Live Updates: At United Nations COP21 Climate Change Summit In Paris, China Urges Europe, US To Lead In Fight Against Global Warming
UPDATE: 11:25 a.m. EST --U.S. President Barack Obama urged other world leaders to move forward on policies to slow the pace of climate change during a global conference in Paris Monday. "What greater rejection of those who would tear down our world than marshaling our best efforts to save it," Obama said in his speech, in a reference to Nov. 13 terror attacks across Paris carried out by Islamic State group supporters.
Many world leaders said the stakes were high. "A political moment like this may not come again," U.N. Secretary-General Ban Ki-moon told leaders gathered for the conference. "We have never faced such a test. But neither have we encountered such great opportunity."
UPDATE: 8:25 a.m. EST -- French President François Hollande Monday at the opening day of the United Nations climate change summit in Paris linked the fight against terrorism to climate change initiatives. His comments came as France continued to deal with the aftermath of a series of terror attacks Nov. 13 that rocked the capital, killing 130 and wounding hundreds more.
"I can't separate the fight with terrorism from the fight against global warming," said Hollande, as reported by Reuters. "These are two big global challenges we have to face up to, because we have to leave our children more than a world freed of terror, we also owe them a planet protected from catastrophes."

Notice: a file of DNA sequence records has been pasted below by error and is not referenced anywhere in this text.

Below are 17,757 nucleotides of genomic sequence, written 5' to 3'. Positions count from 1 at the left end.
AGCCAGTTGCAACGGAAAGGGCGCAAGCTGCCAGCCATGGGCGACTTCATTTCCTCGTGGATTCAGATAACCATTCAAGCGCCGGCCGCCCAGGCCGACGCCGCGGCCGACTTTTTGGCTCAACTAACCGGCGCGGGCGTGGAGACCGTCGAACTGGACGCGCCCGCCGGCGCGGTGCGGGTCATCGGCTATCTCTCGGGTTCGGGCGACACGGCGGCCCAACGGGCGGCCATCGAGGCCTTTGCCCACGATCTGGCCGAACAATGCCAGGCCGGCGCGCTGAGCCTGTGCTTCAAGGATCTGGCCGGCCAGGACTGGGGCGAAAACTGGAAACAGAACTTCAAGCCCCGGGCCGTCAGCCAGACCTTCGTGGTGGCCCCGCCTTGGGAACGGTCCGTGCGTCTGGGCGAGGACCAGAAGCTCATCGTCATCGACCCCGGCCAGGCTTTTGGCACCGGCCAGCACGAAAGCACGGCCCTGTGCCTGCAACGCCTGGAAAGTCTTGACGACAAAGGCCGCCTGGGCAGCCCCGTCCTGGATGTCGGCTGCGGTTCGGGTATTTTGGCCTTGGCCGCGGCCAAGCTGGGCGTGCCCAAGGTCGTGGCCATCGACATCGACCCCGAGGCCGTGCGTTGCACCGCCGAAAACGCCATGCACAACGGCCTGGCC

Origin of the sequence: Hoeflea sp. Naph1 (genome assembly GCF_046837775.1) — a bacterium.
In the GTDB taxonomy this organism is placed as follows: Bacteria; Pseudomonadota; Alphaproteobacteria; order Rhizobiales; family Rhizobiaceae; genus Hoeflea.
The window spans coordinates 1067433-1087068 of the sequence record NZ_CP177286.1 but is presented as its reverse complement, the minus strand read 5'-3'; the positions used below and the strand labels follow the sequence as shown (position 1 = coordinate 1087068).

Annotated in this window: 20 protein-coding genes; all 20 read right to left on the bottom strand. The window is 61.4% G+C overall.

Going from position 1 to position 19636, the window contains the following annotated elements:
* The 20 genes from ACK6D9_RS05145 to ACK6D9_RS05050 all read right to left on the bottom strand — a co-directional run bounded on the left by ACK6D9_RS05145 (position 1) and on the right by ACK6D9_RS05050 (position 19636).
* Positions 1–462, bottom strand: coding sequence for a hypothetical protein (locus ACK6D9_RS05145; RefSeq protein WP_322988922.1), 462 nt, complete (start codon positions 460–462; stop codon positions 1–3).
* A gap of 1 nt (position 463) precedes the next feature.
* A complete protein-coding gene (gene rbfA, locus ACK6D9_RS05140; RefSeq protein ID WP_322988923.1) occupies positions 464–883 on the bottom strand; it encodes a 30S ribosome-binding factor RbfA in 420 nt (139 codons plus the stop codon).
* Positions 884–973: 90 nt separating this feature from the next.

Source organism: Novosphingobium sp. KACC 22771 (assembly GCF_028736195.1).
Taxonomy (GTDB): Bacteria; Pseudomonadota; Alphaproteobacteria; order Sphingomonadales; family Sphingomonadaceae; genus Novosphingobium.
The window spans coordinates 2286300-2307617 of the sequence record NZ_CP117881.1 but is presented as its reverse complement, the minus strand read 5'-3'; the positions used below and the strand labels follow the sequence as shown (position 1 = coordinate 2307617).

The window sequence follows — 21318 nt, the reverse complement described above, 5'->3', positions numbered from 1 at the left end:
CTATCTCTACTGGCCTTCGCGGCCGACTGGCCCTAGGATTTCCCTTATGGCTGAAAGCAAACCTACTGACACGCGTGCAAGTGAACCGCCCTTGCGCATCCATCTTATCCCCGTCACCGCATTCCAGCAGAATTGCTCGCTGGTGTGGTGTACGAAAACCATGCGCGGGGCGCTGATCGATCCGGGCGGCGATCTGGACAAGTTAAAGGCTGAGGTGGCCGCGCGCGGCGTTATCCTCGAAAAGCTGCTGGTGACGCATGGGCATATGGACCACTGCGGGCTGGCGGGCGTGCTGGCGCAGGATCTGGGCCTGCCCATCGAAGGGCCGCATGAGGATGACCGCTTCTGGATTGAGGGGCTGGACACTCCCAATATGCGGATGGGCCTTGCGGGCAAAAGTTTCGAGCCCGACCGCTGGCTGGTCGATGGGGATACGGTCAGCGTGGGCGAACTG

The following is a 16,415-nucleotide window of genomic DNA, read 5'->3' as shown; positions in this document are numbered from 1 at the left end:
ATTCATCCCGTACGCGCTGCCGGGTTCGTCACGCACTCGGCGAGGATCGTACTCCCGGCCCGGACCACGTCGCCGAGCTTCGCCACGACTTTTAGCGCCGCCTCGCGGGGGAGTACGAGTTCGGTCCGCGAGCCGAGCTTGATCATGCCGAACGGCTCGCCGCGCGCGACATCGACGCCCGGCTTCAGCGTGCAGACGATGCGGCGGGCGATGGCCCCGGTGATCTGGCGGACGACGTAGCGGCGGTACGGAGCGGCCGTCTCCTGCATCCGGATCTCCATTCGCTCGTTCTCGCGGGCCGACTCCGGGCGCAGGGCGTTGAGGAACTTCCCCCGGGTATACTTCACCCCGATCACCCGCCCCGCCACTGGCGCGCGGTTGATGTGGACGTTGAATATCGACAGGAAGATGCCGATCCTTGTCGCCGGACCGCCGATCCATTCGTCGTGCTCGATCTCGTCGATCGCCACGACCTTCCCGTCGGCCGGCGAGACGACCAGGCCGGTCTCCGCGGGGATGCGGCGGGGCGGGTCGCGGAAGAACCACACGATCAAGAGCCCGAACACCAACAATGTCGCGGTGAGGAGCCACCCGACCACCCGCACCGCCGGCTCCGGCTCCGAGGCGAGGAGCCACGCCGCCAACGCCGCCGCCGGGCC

China urged the United States and Europe Sunday to take the lead when it comes to international climate initiatives, ahead of a United Nations climate change summit that began Monday in Paris. As a rapidly developing country, China is the world’s leader in production of carbon emissions, one of the greenhouse gases that contributes to global warming.
“[We] hope the outcome of the summit will underscore the principle of common and differentiated responsibilities,” Chinese President Xi Jinping told French President Francois Hollande Sunday, the South China Morning Post reported, citing a state news agency. He encouraged richer, developed countries to make higher sacrifices than developing countries when it came to limiting emissions.
The United Nations COP21 summit on climate change is expected to yield a legally-binding agreement concerning initiatives to stem the problems of climate change by Dec. 11. The conference was being held in Paris despite security concerns following a Nov. 13 terror attack that killed 130 people and wounded several hundred more.
Chinese industries developed at a breakneck speed in the past two decades, and much of the country's factories and machinery have been powered by coal, one of the dirtiest forms of energy, as it produces high amounts of carbon dioxide. Problems of pollution in China have become so great that a northern region of China including Beijing was covered in a cloud of smog larger than the area of Spain for three days.
As a result of these pollution problems, China finds itself at a unique crossroads as one of the world’s worst offenders when it comes to pollution as well as one of pollution's greatest victims.
China was not the only developing country to suggest that richer nations should carry a heavier burden when it comes to climate change initiatives. Indian Prime Minister Narendra Modi said developed nations that built their wealth on cheap and dirty fuel should make the largest sacrifices concerning emission caps. “The principle of common but differentiated responsibilities should be the bedrock of our collective enterprise,” Modi wrote in an op-ed for the Financial Times Monday.